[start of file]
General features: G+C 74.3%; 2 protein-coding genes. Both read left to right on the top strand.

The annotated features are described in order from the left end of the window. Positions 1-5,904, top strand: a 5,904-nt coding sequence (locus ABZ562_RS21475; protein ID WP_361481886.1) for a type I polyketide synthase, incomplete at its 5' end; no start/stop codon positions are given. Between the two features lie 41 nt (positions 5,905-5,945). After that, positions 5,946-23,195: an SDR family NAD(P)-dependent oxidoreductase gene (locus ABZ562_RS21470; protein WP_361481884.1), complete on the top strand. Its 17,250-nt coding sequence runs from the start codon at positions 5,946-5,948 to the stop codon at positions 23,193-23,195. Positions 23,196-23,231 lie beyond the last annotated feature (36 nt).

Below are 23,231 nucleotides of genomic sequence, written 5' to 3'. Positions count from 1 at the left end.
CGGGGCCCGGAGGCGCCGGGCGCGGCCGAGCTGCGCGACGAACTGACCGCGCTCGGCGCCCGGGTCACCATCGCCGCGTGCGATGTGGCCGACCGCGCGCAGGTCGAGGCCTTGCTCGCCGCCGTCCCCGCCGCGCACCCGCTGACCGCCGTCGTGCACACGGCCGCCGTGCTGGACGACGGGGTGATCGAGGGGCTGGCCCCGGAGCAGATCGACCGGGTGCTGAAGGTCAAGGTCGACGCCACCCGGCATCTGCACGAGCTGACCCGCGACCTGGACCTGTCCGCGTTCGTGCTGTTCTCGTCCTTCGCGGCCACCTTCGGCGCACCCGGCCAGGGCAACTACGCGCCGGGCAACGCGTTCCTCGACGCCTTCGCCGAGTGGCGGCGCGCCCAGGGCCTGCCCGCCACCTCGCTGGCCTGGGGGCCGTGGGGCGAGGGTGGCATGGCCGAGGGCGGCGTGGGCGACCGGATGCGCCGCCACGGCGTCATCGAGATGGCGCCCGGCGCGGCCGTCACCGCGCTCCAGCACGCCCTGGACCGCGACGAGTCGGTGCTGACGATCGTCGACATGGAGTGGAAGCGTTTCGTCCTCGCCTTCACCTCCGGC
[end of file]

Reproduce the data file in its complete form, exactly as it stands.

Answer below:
General features: G+C 74.3%; 2 protein-coding genes. Both read left to right on the top strand.

The annotated features are described in order from the left end of the window. Positions 1-5,904, top strand: a 5,904-nt coding sequence (locus ABZ562_RS21475; protein ID WP_361481886.1) for a type I polyketide synthase, incomplete at its 5' end; no start/stop codon positions are given. Between the two features lie 41 nt (positions 5,905-5,945). After that, positions 5,946-23,195: an SDR family NAD(P)-dependent oxidoreductase gene (locus ABZ562_RS21470; protein WP_361481884.1), complete on the top strand. Its 17,250-nt coding sequence runs from the start codon at positions 5,946-5,948 to the stop codon at positions 23,193-23,195. Positions 23,196-23,231 lie beyond the last annotated feature (36 nt).

Below are 23,231 nucleotides of genomic sequence, written 5' to 3'. Positions count from 1 at the left end.
CGGGGCCCGGAGGCGCCGGGCGCGGCCGAGCTGCGCGACGAACTGACCGCGCTCGGCGCCCGGGTCACCATCGCCGCGTGCGATGTGGCCGACCGCGCGCAGGTCGAGGCCTTGCTCGCCGCCGTCCCCGCCGCGCACCCGCTGACCGCCGTCGTGCACACGGCCGCCGTGCTGGACGACGGGGTGATCGAGGGGCTGGCCCCGGAGCAGATCGACCGGGTGCTGAAGGTCAAGGTCGACGCCACCCGGCATCTGCACGAGCTGACCCGCGACCTGGACCTGTCCGCGTTCGTGCTGTTCTCGTCCTTCGCGGCCACCTTCGGCGCACCCGGCCAGGGCAACTACGCGCCGGGCAACGCGTTCCTCGACGCCTTCGCCGAGTGGCGGCGCGCCCAGGGCCTGCCCGCCACCTCGCTGGCCTGGGGGCCGTGGGGCGAGGGTGGCATGGCCGAGGGCGGCGTGGGCGACCGGATGCGCCGCCACGGCGTCATCGAGATGGCGCCCGGCGCGGCCGTCACCGCGCTCCAGCACGCCCTGGACCGCGACGAGTCGGTGCTGACGATCGTCGACATGGAGTGGAAGCGTTTCGTCCTCGCCTTCACCTCCGGC